Govt does not have the purest intentions to purify water

Hafeez Tunio June 01, 2010

KARACHI: Bureaucracy and red tape has stalled clean drinking water purification projects that are two years overdue because they have been passed from one public organisation to another.

The government had committed that water purification plants would be set up in every union council of the country. Officials told The Express Tribune that only a few water plants were built sporadically in some towns. “The funds are available, but it seems like the government has sidelined the project,” officials said.

The project, to be managed by the environment ministry, was supposed to start with an initial cost of Rs4.99 billion in 2006. Later, the government decided to increase the project cost to Rs7.8 billion, and this was approved by the Executive Committee of the National Economic Council (ECNEC). In December of that year, the project was transferred to the Ministry of Industries, Production and Special Initiatives. It was then further passed on to become a sub-programme of the Khushal Pakistan Programme.

The aim of the project was to address the high infant mortality rate problem, a staggering 230,000 deaths per year, mostly due to diarrhoea-related infections. The objective was to encourage the population to start using effective and economical point-of-use water purification technologies at the household level to purify drinking water at the union council level.

According to the government’s plan, plants were to be installed in each of the 6,000 union councils in the 40 rural districts of Pakistan.

In Sindh, 1,108 purification plants were to be established by 2007, but only 53 plants were built - 16 in Hyderabad, 35 in Karachi and only two in Dadu.

“But none of them are working,” said Khadim Soomro, programme manager of the Pakistan Safe Drinking Water and Hygiene Promotion, a USAID-funded project. Soomro was posted in Dadu and according to him, USAID supported the Clean Drinking Water for All (CDWA) with an approximate $19 million for three years under its Pakistan Safe Drinking Water and Hygiene Promotion project.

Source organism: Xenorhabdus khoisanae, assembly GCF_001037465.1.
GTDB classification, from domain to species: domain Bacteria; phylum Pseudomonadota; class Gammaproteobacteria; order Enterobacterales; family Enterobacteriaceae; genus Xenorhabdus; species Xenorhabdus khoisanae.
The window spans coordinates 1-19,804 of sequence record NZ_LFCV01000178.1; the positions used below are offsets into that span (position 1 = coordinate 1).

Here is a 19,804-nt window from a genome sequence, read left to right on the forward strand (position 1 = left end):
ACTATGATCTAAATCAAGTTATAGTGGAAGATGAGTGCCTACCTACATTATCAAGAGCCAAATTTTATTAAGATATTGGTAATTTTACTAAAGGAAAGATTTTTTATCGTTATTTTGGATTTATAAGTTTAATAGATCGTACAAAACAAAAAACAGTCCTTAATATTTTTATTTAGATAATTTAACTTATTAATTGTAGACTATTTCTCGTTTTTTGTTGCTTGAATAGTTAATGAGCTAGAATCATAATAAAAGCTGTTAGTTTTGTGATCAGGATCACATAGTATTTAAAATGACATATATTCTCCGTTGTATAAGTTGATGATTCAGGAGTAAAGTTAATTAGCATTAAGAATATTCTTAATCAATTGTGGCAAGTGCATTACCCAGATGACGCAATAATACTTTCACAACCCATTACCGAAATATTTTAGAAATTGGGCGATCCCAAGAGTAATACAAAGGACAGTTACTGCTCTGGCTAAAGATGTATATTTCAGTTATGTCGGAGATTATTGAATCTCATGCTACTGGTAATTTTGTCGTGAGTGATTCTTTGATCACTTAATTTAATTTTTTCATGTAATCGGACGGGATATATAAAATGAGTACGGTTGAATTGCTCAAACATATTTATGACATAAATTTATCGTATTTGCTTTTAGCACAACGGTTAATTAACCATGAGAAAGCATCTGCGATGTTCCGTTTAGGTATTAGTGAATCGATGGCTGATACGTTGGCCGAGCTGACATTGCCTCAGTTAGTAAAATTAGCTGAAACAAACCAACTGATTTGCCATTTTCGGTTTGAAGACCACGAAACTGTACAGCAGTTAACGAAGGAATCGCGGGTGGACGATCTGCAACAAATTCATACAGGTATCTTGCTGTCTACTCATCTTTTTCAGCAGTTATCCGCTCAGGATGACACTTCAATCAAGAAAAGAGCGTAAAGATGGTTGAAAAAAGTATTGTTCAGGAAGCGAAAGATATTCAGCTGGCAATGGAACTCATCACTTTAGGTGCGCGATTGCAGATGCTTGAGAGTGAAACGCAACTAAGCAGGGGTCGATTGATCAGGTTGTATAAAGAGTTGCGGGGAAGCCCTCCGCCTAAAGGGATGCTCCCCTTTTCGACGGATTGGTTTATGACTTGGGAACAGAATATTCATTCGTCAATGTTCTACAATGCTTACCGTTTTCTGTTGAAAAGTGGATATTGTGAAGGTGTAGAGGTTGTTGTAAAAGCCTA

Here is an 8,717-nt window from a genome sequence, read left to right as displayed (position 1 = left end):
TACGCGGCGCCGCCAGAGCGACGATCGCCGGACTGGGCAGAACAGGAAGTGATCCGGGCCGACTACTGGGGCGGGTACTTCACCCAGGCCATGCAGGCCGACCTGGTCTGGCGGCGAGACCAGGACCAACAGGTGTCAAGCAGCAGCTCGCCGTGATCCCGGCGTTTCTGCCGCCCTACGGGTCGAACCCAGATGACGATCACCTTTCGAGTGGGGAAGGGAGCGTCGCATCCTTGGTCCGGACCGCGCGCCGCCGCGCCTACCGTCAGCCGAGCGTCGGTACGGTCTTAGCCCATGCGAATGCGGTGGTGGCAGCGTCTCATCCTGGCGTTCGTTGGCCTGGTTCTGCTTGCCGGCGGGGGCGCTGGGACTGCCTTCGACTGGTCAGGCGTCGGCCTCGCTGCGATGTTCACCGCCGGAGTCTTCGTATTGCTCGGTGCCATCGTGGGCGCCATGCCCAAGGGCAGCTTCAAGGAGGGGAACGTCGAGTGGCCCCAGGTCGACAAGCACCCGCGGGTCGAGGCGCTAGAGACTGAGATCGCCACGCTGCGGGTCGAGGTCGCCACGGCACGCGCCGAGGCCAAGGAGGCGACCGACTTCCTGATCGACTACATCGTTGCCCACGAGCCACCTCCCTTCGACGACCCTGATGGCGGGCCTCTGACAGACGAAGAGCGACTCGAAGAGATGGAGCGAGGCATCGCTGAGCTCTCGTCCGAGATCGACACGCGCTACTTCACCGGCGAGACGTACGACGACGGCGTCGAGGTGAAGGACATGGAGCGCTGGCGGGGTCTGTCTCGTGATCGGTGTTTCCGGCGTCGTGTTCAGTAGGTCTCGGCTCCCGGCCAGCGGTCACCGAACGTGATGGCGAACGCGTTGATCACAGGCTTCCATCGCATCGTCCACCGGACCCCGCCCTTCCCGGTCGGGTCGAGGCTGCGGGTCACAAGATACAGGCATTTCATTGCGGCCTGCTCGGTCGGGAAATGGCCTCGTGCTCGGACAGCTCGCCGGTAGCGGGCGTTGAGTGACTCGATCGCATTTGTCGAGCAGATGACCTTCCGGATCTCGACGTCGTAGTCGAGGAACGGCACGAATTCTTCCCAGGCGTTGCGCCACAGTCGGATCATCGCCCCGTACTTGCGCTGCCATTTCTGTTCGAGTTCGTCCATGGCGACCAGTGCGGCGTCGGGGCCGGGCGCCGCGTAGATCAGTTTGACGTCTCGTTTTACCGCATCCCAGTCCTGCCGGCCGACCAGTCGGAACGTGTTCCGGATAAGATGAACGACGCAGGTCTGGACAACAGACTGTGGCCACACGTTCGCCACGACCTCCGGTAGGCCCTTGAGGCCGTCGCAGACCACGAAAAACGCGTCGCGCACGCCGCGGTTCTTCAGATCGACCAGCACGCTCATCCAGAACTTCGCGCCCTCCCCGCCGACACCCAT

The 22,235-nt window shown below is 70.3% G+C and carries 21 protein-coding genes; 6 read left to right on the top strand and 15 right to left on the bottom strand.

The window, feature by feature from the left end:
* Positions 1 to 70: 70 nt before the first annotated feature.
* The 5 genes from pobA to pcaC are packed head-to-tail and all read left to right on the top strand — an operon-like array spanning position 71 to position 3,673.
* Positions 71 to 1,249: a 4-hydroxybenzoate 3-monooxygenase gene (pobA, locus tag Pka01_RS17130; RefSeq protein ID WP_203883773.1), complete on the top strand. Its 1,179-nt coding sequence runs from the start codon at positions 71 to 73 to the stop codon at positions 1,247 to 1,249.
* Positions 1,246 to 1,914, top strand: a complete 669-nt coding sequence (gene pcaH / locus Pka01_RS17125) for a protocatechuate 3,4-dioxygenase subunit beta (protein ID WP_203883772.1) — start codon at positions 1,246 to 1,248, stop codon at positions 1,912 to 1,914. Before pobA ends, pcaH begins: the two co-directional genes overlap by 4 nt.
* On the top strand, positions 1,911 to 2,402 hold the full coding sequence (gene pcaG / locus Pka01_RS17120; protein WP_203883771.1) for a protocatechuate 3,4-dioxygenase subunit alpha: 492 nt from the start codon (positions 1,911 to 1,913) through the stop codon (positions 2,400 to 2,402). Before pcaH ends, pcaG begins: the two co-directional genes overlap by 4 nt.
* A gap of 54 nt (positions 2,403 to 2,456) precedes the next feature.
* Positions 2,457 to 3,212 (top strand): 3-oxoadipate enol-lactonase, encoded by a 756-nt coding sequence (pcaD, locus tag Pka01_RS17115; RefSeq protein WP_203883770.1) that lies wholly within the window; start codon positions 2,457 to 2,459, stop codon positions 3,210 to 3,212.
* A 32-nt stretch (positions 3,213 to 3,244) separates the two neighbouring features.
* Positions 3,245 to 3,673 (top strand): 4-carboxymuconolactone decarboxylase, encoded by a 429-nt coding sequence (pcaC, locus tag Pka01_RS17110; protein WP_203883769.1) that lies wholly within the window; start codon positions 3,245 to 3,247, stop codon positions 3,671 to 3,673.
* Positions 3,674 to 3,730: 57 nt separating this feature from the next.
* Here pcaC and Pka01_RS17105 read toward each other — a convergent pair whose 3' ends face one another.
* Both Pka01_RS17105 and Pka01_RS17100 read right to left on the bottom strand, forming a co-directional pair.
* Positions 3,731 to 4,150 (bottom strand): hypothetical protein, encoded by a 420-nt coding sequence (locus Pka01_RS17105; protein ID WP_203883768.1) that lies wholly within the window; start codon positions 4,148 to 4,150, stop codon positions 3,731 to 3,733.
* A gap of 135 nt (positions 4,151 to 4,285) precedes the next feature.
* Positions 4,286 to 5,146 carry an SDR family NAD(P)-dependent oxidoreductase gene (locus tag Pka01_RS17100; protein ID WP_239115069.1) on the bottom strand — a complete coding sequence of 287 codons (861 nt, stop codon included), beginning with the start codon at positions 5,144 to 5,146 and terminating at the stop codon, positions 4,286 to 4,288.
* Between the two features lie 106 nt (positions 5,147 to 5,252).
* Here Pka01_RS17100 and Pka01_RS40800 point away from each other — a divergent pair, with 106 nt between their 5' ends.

Officials blamed the mismanagement of M/s Green Power (Pvt) Limited for the delay - the company that was given the contract to set up the purification plants in Sindh. According to the initial agreement, the machinery for the plants was to be imported from Turkey.

The work order was issued to the relevant Turkish company in February 2008 and Green Power had to establish the plant within nine to 10 months.

The plants, located in urban Sindh, were required to purify around 4,000 litres of water per hour and in rural areas, the purification of 2,000 litres was required. They were supposed to be operational for eight hours a day.

“Surprisingly, within a few days after the purification plants were set up, they stopped working.

When the matter was investigated, it was found that the quality of the machinery was substandard because it was actually imported from China, instead of Turkey,” officials explained.

A team of the Sindh public health engineering department visited the Karachi and Hyderabad plants to find out what went wrong. Green Power, in their defence, said that Turkey had stopped manufacturing the plant machinery, which is why they had to import the machinery from China.

According to the agreement, all the plants were to be established by October 2008, but now the project is expected to be completed this year. However, neither the government nor the company has taken measures to repair the plants that are out of order.

Munwar Memon, the provincial manager of Wateraid Pakistan, said, “Only 10 to 20 per cent of the plants have been built.

But the bigger problem is the maintenance of the already-built plants because none of them are functional.”

Talking to The Express Tribune, USAID senior adviser Ali Raza said that more than 50 per cent of the plants could not be established even though funds were allocated for them in last year’s budget.

“About 100 filtration plants were installed in different tehsils as a result of this plan, but more than 50 per cent of the work is still left incomplete,” he explained.

Published in the Express Tribune, June 2nd, 2010.


Riaz Pirzada | 13 years ago | Reply it was found that the quality of the machinery was substandard because it was actually imported from China, instead of Turkey! well done, good job...
Dr Rashid Pirzada | 13 years ago | Reply Good Job hafiz Tunio! Howevr, it is not surprising as it is unfortunately history that this kind of projects are not designed to seek benfits from modern technology rather how to make money. What a shame that out of 1103 plants to be built in Sindh only 53 were built and none of them in functional. This proves we don't care for people rather we seek money on name of people and safely transfer to our accounts.
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